tlbimp.jar comes with an implementation of Apache Ant task so that you can integrate tlbimp into your build process easily.
To declare the tlbimp task, include the following statement in your build script:
The tlbimp task supports the following attributes.
|destdir||The output directory in which all the generated files will be placed. The package name will be automatically appended to this directory.||Yes|
|package||The default Java package name in which the generated types will be placed (unless overriden by <lib @package="..." />)||No. Defaults to ""|
|locale||The locale to be used to convert method names and others. This is a string like "en_US", "ja_JP", etc.||No. Defaults to the system default locale|
A <lib> element specifies one type library to compile. Sometimes a type library depends on other type libraries. Multiple lib elements can be used in this situation to control where each of the referenced type libraries are generated.
This element can take the following attributes:
|file||A file that contains the type library to be processed.||One of two.|
|libid||The LIBID of the type library to be processed. A string of the form "xxxxxxxx-xxxx-xxxx-xxxx-xxxxxxxxxxxx"|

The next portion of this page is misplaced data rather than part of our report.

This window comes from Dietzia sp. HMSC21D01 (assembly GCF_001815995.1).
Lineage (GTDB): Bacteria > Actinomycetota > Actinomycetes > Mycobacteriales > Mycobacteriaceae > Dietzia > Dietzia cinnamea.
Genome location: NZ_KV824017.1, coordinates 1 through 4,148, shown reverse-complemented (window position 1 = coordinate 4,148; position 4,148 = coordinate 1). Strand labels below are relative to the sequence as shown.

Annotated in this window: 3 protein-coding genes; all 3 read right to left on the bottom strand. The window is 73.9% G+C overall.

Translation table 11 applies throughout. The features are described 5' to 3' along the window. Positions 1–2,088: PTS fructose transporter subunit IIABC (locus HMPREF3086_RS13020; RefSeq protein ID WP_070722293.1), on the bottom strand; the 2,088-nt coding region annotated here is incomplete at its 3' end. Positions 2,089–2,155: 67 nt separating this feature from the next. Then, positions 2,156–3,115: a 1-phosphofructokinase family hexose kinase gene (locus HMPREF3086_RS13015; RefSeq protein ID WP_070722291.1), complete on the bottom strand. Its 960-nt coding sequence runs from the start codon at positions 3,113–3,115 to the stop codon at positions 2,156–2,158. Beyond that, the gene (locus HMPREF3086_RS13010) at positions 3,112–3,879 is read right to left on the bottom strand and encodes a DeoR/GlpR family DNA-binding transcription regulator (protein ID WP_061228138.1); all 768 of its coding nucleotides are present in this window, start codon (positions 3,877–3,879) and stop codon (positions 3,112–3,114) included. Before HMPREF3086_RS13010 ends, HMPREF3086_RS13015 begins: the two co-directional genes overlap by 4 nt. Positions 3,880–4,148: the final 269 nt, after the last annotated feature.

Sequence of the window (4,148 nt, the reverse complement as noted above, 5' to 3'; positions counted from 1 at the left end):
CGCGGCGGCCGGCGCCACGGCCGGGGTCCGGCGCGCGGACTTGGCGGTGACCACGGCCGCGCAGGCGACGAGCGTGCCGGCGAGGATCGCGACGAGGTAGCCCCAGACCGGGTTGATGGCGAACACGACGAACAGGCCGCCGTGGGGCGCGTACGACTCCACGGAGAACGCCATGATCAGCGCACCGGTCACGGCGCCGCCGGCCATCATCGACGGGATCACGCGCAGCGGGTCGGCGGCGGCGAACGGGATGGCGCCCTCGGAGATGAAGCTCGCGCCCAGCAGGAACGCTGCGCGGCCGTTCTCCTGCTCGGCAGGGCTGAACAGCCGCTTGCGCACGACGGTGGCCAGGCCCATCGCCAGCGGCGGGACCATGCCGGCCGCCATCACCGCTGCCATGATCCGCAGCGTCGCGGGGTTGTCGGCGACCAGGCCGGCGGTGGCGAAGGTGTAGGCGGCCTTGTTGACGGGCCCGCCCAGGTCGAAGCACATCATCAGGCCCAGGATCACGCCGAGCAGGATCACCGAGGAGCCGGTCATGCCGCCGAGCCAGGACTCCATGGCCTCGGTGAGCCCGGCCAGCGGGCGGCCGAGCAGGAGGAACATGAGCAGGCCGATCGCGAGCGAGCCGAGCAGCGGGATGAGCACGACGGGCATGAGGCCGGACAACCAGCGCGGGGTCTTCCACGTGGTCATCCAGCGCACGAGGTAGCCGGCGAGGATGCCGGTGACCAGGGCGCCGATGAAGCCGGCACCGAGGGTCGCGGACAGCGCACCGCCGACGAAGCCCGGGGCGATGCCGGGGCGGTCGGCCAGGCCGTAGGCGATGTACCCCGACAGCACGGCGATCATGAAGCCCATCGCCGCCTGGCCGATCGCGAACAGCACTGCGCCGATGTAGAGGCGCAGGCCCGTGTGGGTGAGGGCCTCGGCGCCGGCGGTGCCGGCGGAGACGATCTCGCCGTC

|libver||The version of the type library given by @libid to be processed. When omitted, tlbimp searches the latest version and process it. A string of the form "major.minor"||No. only valid with @libid|
@libid and @libver needs more explanation. Often, the location of type libraries vary from a system to system. For example, the type library for Microsoft Office is installed in the same directory where the user installed Microsoft Office. Because people install things in different places, when multiple people are working on the same project, this makes it difficult to consistently refer to the same type library.
@libid and @libver are useful in this case. Each type library has a unique GUID called "LIBID", and the version of the type library. For example, Microsoft Excel 2000 type library has the LIBID of "00020813-0000-0000-C000-000000000046" and the version of "1.3". Together they allow you to reference a type library without knowing its actual location on the disk.
To find out the LIBID, the library version, and its dependencies, use OleView.
Compile Microsoft Excel type library without refering to the file path.
Compile Microsoft PowerPoint type library and its dependencies.